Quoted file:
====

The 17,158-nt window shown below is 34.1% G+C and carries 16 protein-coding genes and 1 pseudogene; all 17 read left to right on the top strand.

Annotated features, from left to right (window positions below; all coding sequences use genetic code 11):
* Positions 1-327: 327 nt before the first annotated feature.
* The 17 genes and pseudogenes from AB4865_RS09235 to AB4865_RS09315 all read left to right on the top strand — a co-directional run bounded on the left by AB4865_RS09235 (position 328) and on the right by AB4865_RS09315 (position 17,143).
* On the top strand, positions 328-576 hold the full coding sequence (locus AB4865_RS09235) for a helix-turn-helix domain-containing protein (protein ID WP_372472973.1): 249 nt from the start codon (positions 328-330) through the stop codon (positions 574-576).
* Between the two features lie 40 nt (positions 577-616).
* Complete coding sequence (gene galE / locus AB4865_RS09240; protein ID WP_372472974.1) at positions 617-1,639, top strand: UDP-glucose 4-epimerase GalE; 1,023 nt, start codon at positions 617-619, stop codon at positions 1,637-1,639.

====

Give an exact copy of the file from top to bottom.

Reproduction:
The 17,158-nt window shown below is 34.1% G+C and carries 16 protein-coding genes and 1 pseudogene; all 17 read left to right on the top strand.

Annotated features, from left to right (window positions below; all coding sequences use genetic code 11):
* Positions 1-327: 327 nt before the first annotated feature.
* The 17 genes and pseudogenes from AB4865_RS09235 to AB4865_RS09315 all read left to right on the top strand — a co-directional run bounded on the left by AB4865_RS09235 (position 328) and on the right by AB4865_RS09315 (position 17,143).
* On the top strand, positions 328-576 hold the full coding sequence (locus AB4865_RS09235) for a helix-turn-helix domain-containing protein (protein ID WP_372472973.1): 249 nt from the start codon (positions 328-330) through the stop codon (positions 574-576).
* Between the two features lie 40 nt (positions 577-616).
* Complete coding sequence (gene galE / locus AB4865_RS09240; protein ID WP_372472974.1) at positions 617-1,639, top strand: UDP-glucose 4-epimerase GalE; 1,023 nt, start codon at positions 617-619, stop codon at positions 1,637-1,639.